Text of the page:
Friday, September 16, 2011

Eulogy to my father







Since I was about 15 years old, I knew this day would come. As his oldest son, I knew I would have to stand up in front of a church full of people and tell them about my father.

I had a dream last night about my father. And in it, he told me some things he wanted me to tell you. I'll get to that in just a few minutes.

The fact that so many people are here today and that so many of you have come so far to celebrate the life of my father is a far better testimony to his remarkable life than anything I could find in my heart to say. It is obvious by the size of this crowd how much my father meant to his friends and family. He embraced life with a passion that few people ever match. Your presence here today is not just a testimony to him but to a way of living that he espoused.

He set an example that resonated in your heart. You loved the fact that he made you enjoy life to the fullest because he lived life to the fullest and you did too when you were around him. He made life better. Isn’t that what we are all called to do? You are here because you want to make life better too, for your friends and family. You came to comfort us. We all thank you very much for coming. We all are people who wish to make a difference in the world, in some small way because of people like my father. He was one of the best. And we are all part of his legacy.

Many of you know my father as the life of the party, the man with the quip. He had a great laugh and a constant smile on his face. He made people feel comfortable. And as much as he loved life and enjoyed being the center of attention at any family gathering or social event he attended, he was a man of great probity and moderation when he was having fun. His was a life of wine, song and woman. He only had one and he was faithful to her for all of his days. Some of his older friends might have seen him tie one on some night a long, long time ago, but I never did. I never knew my father to have more than two drinks. I never saw him place a bet; he was not a gambler.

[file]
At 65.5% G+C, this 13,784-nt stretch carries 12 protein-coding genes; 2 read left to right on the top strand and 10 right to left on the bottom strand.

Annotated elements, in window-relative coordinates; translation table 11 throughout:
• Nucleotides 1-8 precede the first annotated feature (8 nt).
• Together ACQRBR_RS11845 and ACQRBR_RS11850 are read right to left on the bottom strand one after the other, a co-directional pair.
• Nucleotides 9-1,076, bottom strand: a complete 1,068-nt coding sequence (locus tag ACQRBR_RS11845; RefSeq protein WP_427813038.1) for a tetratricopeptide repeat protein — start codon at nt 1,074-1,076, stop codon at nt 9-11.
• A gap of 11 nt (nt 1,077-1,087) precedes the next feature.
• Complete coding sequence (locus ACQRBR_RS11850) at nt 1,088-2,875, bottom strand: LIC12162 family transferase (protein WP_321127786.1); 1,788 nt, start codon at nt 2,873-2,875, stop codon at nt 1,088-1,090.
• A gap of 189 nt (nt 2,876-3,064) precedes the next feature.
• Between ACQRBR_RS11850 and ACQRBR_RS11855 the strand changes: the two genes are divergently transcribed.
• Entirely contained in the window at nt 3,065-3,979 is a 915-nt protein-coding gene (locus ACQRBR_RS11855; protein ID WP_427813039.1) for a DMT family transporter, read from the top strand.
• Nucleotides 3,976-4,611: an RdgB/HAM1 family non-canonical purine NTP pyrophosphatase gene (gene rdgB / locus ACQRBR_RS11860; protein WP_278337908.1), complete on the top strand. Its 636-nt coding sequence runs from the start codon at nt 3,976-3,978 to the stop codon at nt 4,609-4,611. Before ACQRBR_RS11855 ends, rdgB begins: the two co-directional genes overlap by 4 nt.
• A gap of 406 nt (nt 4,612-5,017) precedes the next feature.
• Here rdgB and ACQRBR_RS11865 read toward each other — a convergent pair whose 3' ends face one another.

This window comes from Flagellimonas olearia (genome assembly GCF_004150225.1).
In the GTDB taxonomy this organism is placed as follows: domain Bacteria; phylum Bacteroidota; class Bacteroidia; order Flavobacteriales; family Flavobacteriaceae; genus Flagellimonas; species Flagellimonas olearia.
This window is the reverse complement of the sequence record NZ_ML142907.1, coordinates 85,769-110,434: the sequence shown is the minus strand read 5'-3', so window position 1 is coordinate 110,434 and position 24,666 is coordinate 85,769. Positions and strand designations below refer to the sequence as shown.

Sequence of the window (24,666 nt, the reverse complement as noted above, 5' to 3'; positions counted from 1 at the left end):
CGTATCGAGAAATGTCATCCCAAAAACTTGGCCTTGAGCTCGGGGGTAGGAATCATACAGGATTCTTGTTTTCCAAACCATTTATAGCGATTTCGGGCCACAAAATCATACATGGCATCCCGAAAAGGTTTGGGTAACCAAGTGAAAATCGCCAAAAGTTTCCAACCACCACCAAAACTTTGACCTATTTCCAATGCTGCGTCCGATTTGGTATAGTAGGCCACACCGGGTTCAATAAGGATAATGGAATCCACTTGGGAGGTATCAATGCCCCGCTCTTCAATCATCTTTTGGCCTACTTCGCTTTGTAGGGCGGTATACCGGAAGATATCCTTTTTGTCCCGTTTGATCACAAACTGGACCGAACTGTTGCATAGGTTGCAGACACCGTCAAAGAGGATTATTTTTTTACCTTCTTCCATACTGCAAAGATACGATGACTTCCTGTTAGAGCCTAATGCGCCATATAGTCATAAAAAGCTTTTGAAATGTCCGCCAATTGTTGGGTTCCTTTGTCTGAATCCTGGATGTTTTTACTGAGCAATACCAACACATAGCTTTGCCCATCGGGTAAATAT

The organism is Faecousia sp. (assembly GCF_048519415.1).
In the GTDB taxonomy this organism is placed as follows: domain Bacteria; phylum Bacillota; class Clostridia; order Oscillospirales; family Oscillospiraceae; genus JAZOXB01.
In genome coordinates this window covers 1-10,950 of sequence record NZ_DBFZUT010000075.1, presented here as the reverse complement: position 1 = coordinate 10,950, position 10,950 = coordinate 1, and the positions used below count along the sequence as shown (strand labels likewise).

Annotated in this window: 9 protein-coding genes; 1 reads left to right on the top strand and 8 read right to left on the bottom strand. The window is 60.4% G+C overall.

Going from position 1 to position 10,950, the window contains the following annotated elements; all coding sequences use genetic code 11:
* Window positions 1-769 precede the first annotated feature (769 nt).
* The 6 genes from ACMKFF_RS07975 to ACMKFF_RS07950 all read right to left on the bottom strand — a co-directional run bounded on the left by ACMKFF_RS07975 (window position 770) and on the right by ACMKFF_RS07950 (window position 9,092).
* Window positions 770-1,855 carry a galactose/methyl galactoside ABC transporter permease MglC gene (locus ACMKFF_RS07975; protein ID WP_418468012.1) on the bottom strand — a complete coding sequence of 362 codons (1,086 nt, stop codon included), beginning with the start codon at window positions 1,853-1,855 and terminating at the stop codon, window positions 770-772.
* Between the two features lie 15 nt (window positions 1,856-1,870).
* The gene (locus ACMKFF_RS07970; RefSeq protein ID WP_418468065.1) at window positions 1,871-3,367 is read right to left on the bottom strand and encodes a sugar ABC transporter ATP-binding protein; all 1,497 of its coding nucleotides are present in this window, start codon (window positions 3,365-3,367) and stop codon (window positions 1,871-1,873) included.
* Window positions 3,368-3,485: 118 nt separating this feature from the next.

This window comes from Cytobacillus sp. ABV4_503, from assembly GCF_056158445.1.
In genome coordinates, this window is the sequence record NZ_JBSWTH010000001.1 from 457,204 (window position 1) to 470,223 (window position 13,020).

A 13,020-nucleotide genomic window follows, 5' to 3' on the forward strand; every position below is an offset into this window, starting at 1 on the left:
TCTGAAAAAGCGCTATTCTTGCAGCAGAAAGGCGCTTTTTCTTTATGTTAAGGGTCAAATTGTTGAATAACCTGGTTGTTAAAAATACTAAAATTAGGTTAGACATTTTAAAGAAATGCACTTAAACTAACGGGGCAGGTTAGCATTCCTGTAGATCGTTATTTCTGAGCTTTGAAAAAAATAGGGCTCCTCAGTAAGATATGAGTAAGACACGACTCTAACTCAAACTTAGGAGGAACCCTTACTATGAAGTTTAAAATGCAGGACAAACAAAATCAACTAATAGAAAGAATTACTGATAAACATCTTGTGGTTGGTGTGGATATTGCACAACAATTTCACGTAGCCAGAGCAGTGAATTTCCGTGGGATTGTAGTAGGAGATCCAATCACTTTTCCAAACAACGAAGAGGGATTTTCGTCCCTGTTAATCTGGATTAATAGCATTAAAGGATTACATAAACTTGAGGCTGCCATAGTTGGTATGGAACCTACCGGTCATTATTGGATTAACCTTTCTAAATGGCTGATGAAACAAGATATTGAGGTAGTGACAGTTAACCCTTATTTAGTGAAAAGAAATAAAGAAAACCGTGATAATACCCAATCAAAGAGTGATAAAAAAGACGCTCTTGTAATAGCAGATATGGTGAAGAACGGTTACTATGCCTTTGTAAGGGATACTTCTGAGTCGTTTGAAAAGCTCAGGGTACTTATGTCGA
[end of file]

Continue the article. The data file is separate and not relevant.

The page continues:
He used to delight his children by blowing smoke rings up at a lighted chandelier above the mahagony dining room table in Kidzaplenty Place, the 7-bedroom home they purchased in Ambler in 1963. He’d blow one big smoke ring and use it as a target to fire off six or seven smaller rings that would burst through the outer ring. It was like watching fireworks every night after dessert. My mother convinced him at some point he was setting a bad example by smoking in front of the children, so he immediately stopped.

He didn’t indulge in any vice at all, unless you think of fishing as a vice or a waste of time. If that’s the case, he lived a very decadent life indeed, because (after his family) fishing was his life’s great pleasure and pursuit. My father once told me that “God doesn’t count the days of your life when you are fishing.” So maybe we can take some stock in that today because he would have turned 85 next month. If he hadn’t spent so many glorious days of his life on Moose Pond in Maine or on lakes, ponds and streams in Pennsylvania and New Jersey with a rod in his hand, we’d have had this ceremony for him back in 1995.

Those who know him best – that would be his children and their spouses -- know my dad was one of the world’s biggest narcissists. Let’s face it, you can’t have 11 children and not have at least a little streak of narcissism in you. It worked out pretty well for him. Halloween provides a telling example. I, along with Paul, Lisa, Marianna and whoever else went traipsing through the neighborhood for treats, would come back after two hours of candy grabbing and be told by my father to display our goodies on the dining room table. Without a hint of remorse, telling us he was rescuing our health and saving hundreds of dollars on dental bills, my father would let us keep about half of our loot and take the rest, keeping the biggest chocolate bars for himself, the Snickers, Milky Ways and Three Musketeers. He’d place them in a large 2-gallon potato chip tin and hide them in his office. This private stash of candy bars would usually last him until the Easter candy arrived. Sometimes Paul could manage to suss out his hiding spot and – about a month after this discovery when he’d picked over the best stuff – he’d tell me where I could find it. I always found it somewhat amusing and ironic when my dad would suspect someone had their hands in the candy jar and would accuse us of pilfering his candy!